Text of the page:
I googled around and found that the simple search terms do not find anything, leading me to think it's a rare problem, but then I stumbled upon a few forums that describe that problem and found the culprit not being LibreOffice, but weirdly Firefox (although the affected file associations were with Adobe applications, LibreOffice, image and video viewers and editors, etc., not with Firefox itself.) The workaround seems to be to go into the Firefox settings ("about:config" in the address bar), and changing the sandbox level from 3 to 2.

    If it happens again, and you have and use Firefox, that might be something to try.

    (I do use Firefox, but only occasionally, so maybe that's why I got lucky so far. There could also be some Apple related bug that allowed Firefox to do it that caused the issue to vanish with a macOS update.)

    Back on topic, I recently found LibreOffice:Mac rather bad for opening non-Libre files. It seems to have gotten worse from the last time I tried it. I tried it with a few files the last few days, and would rate Libre just "barely acceptable" to "a lot of work to fix". Among those was a Pages files, exported to .docx, and opening in Word flawlessly, which in Libre opened with the wrong line spacing, wrong margins, and wrong table contents (both wrong formatting and formula errors.) Meanwhile, with Pages, Word, Nisus Writer and Scrivener, all my trials would rate "flawless" to "acceptable" (the latter being the top and bottom margins with Nisus Writer files, as Nisus Writer defines margins and headers/footers slightly different, but this is really just a minor problem and easy fix. Ironic that Nisus Writer uses the LibreOffice libraries to convert to and from Word, but seems to do a better job with them than Libre itself.)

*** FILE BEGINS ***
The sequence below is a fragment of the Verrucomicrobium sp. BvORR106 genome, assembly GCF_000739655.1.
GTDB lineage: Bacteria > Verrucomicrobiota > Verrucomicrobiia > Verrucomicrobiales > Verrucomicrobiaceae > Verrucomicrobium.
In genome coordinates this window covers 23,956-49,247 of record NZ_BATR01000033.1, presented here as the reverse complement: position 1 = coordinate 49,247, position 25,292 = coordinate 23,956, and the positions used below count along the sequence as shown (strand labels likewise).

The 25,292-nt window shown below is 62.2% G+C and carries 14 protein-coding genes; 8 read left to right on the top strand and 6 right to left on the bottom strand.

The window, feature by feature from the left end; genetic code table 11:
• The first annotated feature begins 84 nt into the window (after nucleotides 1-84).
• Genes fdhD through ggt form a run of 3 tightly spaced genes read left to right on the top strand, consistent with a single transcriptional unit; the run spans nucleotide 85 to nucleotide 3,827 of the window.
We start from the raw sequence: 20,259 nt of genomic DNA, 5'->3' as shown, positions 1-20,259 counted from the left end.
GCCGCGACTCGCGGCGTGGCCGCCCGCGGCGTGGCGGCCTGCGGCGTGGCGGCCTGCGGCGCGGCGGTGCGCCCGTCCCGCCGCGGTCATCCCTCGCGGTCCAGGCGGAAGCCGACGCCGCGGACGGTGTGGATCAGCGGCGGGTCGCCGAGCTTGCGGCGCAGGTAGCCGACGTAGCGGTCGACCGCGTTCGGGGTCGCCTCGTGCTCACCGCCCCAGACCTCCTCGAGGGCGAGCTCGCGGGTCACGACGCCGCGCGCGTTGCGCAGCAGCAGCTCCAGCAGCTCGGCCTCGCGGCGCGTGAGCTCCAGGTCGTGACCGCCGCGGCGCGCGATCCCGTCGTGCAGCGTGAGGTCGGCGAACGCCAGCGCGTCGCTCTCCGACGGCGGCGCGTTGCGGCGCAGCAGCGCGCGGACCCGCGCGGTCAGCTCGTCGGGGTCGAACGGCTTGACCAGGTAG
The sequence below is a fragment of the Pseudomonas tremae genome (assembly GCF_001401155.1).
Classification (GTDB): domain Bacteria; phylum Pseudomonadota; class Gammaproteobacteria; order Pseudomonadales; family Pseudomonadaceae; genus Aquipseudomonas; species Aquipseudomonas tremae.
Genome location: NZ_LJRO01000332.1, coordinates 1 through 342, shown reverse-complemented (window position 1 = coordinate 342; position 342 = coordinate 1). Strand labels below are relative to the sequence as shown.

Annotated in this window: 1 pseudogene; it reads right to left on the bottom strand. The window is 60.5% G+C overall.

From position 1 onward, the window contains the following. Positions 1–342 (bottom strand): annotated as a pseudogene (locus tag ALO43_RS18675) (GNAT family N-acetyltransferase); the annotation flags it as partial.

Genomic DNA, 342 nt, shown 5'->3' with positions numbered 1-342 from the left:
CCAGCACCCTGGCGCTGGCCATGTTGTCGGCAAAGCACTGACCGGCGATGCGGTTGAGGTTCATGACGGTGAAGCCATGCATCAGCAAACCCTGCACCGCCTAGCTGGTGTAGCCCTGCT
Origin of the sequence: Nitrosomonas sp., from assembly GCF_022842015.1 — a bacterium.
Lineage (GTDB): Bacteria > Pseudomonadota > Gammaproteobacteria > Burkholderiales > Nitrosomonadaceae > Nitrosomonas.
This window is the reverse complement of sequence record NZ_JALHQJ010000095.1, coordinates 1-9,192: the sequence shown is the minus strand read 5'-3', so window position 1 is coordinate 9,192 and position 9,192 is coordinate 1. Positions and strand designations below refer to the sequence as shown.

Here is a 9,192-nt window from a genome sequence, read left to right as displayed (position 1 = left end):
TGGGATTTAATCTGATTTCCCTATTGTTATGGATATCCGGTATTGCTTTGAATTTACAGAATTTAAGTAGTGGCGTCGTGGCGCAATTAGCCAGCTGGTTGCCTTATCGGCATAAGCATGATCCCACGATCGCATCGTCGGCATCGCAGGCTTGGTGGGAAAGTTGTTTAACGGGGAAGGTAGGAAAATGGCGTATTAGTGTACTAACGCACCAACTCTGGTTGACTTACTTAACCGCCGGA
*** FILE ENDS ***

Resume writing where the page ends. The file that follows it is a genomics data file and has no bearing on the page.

Last edited: May 10, 2019
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  9. jannert

    jannert Super Moderator Staff Supporter Contributor

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    Oh holy moly, that might be it. I do use Firefox. It never would have occurred to me that it was a Firefox/Adobe issue! Good to know. I'm glad I didn't imagine the problem, or overlook something incredibly obvious, like Permissions. I didn't stick with it long enough to find out, as I didn't really need LibreOffice in the first place. And it scared the shit out of me ...totally losing access to working in Pages. I solved the problem by removing all traces of LibreOffice from my computer. I've been wary of it ever since.
     
  10. Amontillado

    Amontillado Member

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    I used Pages for a while. I'm not fully informed on Pages features, but I could live with it.